There are no words in A Ball for Daisy. Just pictures of a happy little dog who receives a new red ball. No words are necessary to see the JOY that comes from having a new red ball! It is written in the sparkle in Daisy’s eyes. Daisy’s girl takes Daisy and her new ball to the park to play, and oh dear! Another dog steals Daisy’s ball! And bursts it! No words are necessary to see the devastation that comes from losing your new red ball. It’s there in the hanging head and tail. Poor Daisy. But the next day the owner of the murderous dog presents a new blue ball to Daisy. Oh JOY! No words are necessary to see the relief and forgiveness. It’s there in Daisy’s prance. This book is an emotional roller coaster. Laughter and tears and cheering. I love reading this book with kids. They GET it!

Well, Mr Raschka was at the Texas Book Festival recently talking about his new book — Daisy Gets Lost. Published in 2013 by Schwartz & Wade Books.

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In Daisy Gets Lost, Daisy and her girl go to the park with Daisy’s blue ball. Daisy gets distracted by a squirrel and chases it into the woods. Uh oh! Daisy’s lost in the woods! She doesn’t know where her girl is! And her girl doesn’t know where she is! Now we have the 1st words in the book “DAISY!!!!” We see the girl and the dog running back and forth frantically. Then Daisy howls! And her girl can find her. Yay! Happy reunion!! Another emotional story. The Mom Person got me my very own copy of Daisy Gets Lost and Mr Raschka signed it for me —

IMG_3891We read this book to some kindergarteners recently. They were supposed to write a story, but they didn’t know how to write the words!! So we showed them how a story didn’t really need written words. You could do it all with pictures! They were quite excited! No letters and no words to write. They could do that! And they did. They did some awesome stories!

I love wordless books. They spark imaginations and one story can become lots of stories.

Mr Raschka has written and illustrated many, many books. I have enjoyed several of them (I reviewed Fishing in the Air by Sharon Creech and illustrated by Mr Raschka here.) and want to find more. His artwork is big and bold and loose and free and full of emotion. Not all of his books are wordless. He does a nice job with poetic verse as well. He has done several books about jazz musicians in which you can feel the Rhythm and beat.

For such a prolific author and illustrator I could find no website for Mr Raschka. But you can read about him HERE and HERE and HERE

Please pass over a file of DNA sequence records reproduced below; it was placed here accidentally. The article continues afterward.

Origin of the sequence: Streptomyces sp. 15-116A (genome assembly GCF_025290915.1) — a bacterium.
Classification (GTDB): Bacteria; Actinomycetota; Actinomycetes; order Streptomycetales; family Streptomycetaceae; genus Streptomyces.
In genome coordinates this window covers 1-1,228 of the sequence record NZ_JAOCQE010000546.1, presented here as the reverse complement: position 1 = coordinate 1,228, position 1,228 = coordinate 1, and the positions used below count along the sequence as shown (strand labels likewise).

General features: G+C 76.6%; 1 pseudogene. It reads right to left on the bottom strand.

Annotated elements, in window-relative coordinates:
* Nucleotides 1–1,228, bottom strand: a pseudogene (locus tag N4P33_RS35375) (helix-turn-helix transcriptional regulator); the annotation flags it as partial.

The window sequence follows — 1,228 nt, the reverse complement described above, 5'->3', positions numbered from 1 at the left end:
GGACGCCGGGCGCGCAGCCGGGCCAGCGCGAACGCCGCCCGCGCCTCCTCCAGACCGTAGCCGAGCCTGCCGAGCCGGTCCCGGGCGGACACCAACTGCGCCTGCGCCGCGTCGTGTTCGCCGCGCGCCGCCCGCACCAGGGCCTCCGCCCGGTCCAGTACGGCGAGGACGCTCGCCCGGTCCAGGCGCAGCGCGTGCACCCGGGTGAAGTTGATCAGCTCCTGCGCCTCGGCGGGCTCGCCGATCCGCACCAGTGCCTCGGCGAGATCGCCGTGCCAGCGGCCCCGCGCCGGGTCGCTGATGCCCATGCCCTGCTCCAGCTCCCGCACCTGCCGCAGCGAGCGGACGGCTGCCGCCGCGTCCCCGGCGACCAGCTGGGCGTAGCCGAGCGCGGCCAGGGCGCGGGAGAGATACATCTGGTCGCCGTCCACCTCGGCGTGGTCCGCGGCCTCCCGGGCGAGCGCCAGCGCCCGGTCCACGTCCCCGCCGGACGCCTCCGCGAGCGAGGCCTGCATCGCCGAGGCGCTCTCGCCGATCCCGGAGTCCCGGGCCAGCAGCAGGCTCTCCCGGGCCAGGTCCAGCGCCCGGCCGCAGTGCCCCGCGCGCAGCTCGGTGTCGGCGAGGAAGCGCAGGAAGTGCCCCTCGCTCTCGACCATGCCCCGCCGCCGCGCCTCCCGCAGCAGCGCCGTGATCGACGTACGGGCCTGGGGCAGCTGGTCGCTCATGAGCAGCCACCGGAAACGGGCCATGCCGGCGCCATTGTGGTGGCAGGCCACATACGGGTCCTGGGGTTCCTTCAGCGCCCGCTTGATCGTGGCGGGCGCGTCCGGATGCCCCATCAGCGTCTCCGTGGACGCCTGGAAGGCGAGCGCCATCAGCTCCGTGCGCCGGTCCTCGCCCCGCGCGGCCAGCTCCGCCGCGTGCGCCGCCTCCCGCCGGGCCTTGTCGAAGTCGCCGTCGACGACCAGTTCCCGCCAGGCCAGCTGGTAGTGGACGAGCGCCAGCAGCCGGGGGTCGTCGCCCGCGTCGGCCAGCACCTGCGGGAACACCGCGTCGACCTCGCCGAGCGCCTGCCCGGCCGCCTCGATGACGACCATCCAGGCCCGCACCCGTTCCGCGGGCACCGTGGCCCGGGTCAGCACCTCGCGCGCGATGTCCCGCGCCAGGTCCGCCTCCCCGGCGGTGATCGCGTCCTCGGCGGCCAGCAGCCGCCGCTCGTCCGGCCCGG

A video of Mr Raschka talking books –

Now I’m off to play with my red ball —

IMG_4043I hope you have a JOYous week! And don’t get lost!

Your friend in the woods
Rhythm

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Playing Catch-up

I LOVE to play catch

Copy of CIMG3486CIMG3493CIMG4554And I like to eat ketchup.

But playing catch-up can be a little frustrating

020111084755I’ve been at school a lot lately – reading lots of good books. So now I’m playing catch-up to share them all with you.

IMG_3974These two are not exactly picture books. They are chapter books, but they do have some pictures. And they are EXCELLENT books!

Escape From Mr. Lemoncello’s Library is by Chris Grabenstein.
It’s kind of like Charlie and the Chocolate Factory in a library. It is one FANTASTIC read! I highly recommend it.

The Van Gogh Cafe is by Cynthia Rylant. It is a short book with short chapters about a magical cafe where wonderful things happen. I highly recommend this one as well.

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The True Story of the 3 Little Pigs! is by that crazy funny man Jon Scieszka and illustrated by Lane Smith. This is the classic story of the 3 little pigs told from the point of view of the wolf! Hilarious!!

IMG_3977One is by Kathryn Otoshi. This is an incredibly stunning book. The illustrations are about as simple as you will ever find and the story is as deep and meaningful as a well. It’s about colors. And it’s about numbers. And it’s about bullying. And it’s about how One voice can make a difference.

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Fluffy and Baron is a true story by Laura Rankin. It is the story of Ms Rankin’s childhood pets – a German Shepherd Dog named Baron and his best buddy, a duck named Fluffy. A feel good story of friendship. It will bring smiles of JOY!

So, that’s kind of catch-up with the books. Now I’d like to share a couple of links with you to some interesting articles I came across recently.

The Nerdy Book Club blog had a really nice post from Chris Dexter about reading dogs. Ms Dexter is a teacher and librarian in Montana and dogs from the R.E.A.D. program have been visiting her library for several years. You can read her post HERE.

Maclean’s has an interesting article about how adults are turning to PICTURE BOOKS for hope and inspiration. You can check it out HERE.

And I will leave you with an interview with Ms Otoshi –

I wish you Joyful Reading from
Your friendly Library Dog
Rhythm

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Chloe and the Lion

My Mom Person recently went to the Texas Book Festival in Austin, Texas. She brought home quite a few fantastical picture books, and stories and pictures of some of the very special folks who create picture books. In another post I told you about the crazy picture book duo of Jon Scieszka and Mac Barnett. Both of these gentlemen have given the world a whole lot of fun and crazy, special books.